Gates also has been heavily involved in funding for research for a human papilloma virus, vaccine for the developing world. Robert Garcea, a doctor and researcher at the BioFrontiers Institute at CU-Boulder, is working to create an inexpensive version of the vaccine. Garcea also is working with a few as-yet-unnamed Colorado companies to get a vaccine that can be sold commercially.

At the University of Wyoming, Marathon Oil Corp. gave $1 million for research aligned with the state's energy industry this year. The gift will be leveraged with public funds of up to additional $1 million to help the university pursue partnerships with companies in the industry.

The Marathon Oil announcement is the first of several public-private partnerships expected to total $30 million this year.

A $100,000 award came to CU-Boulder professor Deborah Jin — an adjunct professor of physics and a fellow of the National Institute of Standards and Technology — in the form of a L'Oréal-UNESCO For Women in Science award. Jin was cited by an awards jury "for having been the first to cool down molecules so much that she can observe chemical reactions in slow motion, which may help further understanding of molecular processes which are important for medicine or new energy sources."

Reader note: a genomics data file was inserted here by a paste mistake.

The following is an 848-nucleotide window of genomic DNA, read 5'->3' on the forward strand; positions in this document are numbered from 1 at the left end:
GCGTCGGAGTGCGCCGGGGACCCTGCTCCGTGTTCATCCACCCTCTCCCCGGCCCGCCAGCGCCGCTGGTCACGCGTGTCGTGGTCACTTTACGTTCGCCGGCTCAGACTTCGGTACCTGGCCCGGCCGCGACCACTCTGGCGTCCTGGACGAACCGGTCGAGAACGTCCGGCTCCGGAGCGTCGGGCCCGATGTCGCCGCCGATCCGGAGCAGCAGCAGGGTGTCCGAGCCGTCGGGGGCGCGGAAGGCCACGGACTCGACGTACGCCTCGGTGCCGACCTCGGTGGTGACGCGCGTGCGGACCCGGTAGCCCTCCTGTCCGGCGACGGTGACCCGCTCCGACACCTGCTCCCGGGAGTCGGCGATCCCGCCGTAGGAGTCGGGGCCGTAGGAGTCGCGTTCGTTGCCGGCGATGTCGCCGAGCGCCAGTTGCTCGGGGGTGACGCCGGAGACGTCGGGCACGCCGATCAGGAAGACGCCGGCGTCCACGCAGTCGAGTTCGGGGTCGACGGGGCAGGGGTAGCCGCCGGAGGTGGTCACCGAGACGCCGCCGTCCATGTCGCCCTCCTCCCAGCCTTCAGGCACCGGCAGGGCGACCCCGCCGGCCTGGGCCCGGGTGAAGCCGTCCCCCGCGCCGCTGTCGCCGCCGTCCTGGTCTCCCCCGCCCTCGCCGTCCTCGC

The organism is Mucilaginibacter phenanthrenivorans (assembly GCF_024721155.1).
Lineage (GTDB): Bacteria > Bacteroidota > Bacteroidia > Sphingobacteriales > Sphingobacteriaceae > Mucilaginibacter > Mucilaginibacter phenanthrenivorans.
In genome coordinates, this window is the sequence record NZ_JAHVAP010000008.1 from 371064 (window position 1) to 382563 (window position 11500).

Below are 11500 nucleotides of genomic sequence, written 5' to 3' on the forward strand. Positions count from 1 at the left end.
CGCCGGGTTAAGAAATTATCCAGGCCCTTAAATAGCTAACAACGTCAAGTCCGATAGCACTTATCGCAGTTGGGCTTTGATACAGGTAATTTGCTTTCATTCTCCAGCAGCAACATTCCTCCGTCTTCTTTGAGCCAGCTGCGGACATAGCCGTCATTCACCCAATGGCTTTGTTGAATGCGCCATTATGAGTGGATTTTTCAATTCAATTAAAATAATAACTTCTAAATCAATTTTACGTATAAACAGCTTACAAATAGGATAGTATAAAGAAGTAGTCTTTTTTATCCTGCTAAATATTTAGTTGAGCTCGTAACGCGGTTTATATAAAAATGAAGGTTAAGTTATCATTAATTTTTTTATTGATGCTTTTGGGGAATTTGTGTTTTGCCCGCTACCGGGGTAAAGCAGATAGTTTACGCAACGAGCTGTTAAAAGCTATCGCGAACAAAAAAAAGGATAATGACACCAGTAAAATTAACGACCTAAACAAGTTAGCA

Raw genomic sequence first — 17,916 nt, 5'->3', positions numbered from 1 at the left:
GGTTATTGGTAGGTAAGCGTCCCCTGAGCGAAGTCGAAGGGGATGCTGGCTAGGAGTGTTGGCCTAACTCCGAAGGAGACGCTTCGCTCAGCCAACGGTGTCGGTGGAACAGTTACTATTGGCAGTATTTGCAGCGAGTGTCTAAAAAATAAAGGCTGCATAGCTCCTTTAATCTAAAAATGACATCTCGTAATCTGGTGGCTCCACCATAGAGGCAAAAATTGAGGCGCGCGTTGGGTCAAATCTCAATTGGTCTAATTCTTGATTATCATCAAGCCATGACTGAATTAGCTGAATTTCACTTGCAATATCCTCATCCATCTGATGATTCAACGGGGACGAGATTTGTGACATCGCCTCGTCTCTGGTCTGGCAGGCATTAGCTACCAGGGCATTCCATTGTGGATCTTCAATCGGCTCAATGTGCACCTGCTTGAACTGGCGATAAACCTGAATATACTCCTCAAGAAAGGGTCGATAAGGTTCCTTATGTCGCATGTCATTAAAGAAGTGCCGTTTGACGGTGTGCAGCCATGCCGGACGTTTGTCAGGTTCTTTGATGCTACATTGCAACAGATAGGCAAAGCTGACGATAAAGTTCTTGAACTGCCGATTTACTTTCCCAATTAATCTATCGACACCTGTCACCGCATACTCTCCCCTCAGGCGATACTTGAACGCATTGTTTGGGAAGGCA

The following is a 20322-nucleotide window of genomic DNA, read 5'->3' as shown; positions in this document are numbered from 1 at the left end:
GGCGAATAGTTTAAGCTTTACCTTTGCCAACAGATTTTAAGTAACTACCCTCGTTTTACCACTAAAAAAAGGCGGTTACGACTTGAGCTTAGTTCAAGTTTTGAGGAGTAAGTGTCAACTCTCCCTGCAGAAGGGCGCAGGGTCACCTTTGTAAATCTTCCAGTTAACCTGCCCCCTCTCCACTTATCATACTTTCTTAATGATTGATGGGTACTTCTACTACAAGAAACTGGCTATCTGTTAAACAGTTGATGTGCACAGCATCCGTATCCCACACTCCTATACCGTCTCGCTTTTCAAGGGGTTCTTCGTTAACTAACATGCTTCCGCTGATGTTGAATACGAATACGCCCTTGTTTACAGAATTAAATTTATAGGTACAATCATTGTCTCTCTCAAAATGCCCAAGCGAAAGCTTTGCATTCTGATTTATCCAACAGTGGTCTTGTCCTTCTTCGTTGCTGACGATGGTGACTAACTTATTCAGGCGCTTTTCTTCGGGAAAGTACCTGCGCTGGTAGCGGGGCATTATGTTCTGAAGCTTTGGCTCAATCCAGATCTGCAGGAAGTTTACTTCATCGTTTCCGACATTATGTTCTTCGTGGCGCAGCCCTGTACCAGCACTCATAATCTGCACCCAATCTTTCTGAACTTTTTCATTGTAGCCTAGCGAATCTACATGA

The long-sought milestone was achieved at JILA, formerly known as the Joint Institute of Laboratory Astrophysics at CU-Boulder, in 2008.

Still, an estimated 90 percent of all university research funding continues to come from the public sector, according to people involved with getting research technology commercialized.

If you're a local company spinning out of research at an area university, you most likely have benefited from a government grant. Of course, sometimes, private money follows public dollars.

For example, InDevR LLC, a diagnostics test company in Boulder, received a $3 million, three-year grant from the National Institutes of Health to work on a flu test.

InDevR more recently received a $5.8 million grant through the federal Defense Advanced Research Projects Agency.

The company leveraged the research grant to collaborate with GE Global Research to develop a device that can diagnose flu and other infectious diseases such as malaria, E. coli and salmonella.

GE Global Research is the central technology development arm of General Electric Co.

Research dollars

In the four-campus University of Colorado system, all non-federal sponsored program awards totaled $222.1 million in fiscal 2011, the most recent period for which figures were available, about one-quarter of the total $793.4 million in awards.

Anschutz Medical Campus in Aurora had $400.1 million in total public and private funding for FY 2011; CU-Boulder had $359.1 million; CU-Denver had $21.8 million; and CU-Colorado Springs had $12.4 million.

The non-federal funding portion breaks down to: Anschutz Medical Campus, $134.7 million; CU-Boulder, $77.6 million; CU-Denver, $5 million; and CU-Colorado Springs, $4.8 million.

Sponsored program agreements can include consulting agreements and scholarship awards, as well as direct private funding.